Reporting Matt Brickman
MINNEAPOLIS (WCCO) — The Twin Cities Marathon is this weekend and thousands of runners will test their physical limits. It’s something nearly half a million Americans do every year.
But, is running a marathon healthy?
Even Dr. Bill Roberts, medical director for the Twin Cities Marathon, acknowledges it can be a bit excessive.
“I’ve started many a talk by saying, ‘We’re going to talk marathon medicine, but I need to remind you that the first runner died,” said Roberts, referring to the tale of Pheidippides.
So the ancient Greek story goes, Pheidippides ran 25 miles to announce victory in the Battle of Marathon only to collapse and die on the spot.
“A marathon is probably beyond what you need for health,” said Roberts.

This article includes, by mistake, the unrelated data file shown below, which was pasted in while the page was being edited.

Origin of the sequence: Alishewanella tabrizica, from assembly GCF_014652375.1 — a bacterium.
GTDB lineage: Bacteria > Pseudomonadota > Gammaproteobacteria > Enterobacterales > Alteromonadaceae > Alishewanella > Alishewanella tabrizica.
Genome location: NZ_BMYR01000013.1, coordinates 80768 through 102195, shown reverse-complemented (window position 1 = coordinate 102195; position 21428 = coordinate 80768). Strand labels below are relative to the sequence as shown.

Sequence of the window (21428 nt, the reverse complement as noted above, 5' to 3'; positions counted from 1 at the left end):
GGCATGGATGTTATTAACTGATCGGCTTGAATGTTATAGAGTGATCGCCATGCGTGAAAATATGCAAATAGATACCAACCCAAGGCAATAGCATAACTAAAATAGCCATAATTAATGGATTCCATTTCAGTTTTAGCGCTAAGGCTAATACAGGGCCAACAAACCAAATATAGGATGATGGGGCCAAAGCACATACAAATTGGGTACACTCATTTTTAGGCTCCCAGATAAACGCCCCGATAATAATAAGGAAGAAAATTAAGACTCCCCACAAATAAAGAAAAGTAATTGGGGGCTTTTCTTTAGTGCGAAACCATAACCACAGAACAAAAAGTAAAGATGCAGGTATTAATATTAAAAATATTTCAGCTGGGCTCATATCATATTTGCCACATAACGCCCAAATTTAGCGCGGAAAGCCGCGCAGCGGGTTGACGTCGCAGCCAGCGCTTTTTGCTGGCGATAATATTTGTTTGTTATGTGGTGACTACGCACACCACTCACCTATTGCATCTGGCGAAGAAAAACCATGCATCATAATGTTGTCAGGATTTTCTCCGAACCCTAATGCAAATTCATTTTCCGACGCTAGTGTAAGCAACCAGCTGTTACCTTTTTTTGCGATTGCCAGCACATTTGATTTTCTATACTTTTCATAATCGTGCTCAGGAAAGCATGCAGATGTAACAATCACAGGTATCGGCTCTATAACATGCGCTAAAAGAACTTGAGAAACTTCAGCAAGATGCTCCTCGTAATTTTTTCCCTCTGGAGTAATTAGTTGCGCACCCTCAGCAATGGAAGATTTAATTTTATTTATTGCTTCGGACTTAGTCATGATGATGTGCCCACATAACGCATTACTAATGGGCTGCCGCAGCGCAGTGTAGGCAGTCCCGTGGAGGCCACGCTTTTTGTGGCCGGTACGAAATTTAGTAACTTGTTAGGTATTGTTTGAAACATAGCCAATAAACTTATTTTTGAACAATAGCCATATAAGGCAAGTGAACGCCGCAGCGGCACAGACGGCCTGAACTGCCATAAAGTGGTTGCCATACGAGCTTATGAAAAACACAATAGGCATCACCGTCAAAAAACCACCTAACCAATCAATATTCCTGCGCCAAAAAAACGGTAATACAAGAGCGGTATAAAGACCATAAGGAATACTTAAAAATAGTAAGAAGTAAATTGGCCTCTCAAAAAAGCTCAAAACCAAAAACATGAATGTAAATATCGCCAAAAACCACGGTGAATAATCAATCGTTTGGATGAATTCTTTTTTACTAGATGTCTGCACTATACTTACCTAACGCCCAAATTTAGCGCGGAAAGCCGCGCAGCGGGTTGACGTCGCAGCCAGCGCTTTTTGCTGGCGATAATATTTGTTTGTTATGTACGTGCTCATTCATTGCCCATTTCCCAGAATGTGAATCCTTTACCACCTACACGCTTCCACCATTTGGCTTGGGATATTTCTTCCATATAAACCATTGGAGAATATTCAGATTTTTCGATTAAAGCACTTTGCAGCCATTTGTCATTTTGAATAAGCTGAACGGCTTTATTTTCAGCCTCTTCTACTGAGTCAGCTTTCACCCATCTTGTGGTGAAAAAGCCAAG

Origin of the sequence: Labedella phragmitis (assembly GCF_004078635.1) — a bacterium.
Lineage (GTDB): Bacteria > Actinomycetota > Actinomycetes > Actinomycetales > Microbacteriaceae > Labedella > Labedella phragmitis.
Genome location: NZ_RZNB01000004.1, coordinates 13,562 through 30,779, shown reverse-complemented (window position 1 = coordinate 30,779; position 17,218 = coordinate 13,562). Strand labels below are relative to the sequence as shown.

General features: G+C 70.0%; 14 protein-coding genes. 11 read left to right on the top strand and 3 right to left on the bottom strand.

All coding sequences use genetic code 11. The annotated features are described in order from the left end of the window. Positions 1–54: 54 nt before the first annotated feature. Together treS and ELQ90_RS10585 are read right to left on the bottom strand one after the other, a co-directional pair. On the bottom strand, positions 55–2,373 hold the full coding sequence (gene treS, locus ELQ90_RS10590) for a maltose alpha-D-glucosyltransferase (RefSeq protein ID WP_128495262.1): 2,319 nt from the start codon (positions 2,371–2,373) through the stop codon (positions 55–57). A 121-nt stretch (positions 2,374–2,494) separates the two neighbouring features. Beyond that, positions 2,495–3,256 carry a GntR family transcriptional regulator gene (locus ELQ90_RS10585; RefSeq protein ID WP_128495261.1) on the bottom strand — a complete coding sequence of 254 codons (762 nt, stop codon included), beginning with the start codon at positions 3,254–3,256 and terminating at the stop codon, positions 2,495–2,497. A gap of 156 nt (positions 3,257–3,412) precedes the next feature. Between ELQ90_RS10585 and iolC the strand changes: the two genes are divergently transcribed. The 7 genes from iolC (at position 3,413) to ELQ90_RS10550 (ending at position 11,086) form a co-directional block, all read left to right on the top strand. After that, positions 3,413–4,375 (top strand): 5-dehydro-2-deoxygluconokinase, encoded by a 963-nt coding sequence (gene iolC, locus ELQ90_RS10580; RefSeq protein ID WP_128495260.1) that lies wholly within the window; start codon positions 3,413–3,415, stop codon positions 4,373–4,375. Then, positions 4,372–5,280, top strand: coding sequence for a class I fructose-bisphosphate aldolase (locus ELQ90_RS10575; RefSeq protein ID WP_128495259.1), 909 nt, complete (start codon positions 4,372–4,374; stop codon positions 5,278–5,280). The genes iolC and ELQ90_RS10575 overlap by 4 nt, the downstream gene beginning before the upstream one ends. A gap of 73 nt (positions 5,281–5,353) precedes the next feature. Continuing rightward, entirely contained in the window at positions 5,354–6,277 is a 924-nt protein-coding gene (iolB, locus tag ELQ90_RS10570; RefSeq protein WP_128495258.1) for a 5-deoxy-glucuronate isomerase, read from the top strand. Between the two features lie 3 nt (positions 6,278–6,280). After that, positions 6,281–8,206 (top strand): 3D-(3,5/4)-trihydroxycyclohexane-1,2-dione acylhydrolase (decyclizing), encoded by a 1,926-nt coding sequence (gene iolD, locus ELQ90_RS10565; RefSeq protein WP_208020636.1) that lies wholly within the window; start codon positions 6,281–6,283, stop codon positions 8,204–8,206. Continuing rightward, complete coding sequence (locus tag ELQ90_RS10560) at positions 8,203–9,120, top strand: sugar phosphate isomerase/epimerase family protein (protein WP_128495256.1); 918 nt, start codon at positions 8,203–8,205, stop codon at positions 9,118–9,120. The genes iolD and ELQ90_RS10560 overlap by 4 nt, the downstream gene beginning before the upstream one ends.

On top of general soreness, marathon running could pose a threat to the body’s most important muscle.
“There are some studies suggesting that there may be some changes to the body and the hearts that aren’t perfect,” said Roberts.
A 2006 study in the American Heart Association’s journal, Circulation, found some runners’ hearts trouble getting blood where it needed to be when it needed to be there after a marathon.
But still, they run.
“I think it’s kind of the Everest of running,” said Roberts.
And, like climbing Everest, if you’re going to do it safely, that shouldn’t be the first mountain you scale.
“I wouldn’t recommend that people who are starting out running start with the goal of a marathon, but start with the goal of completing 5Ks & 10Ks over a two- to four-year period,” said Roberts.
But with the proper training, Roberts said, a marathon can be a perfectly healthy experience.
“Ultimately, I would say people who run marathons benefit with improved health over time.”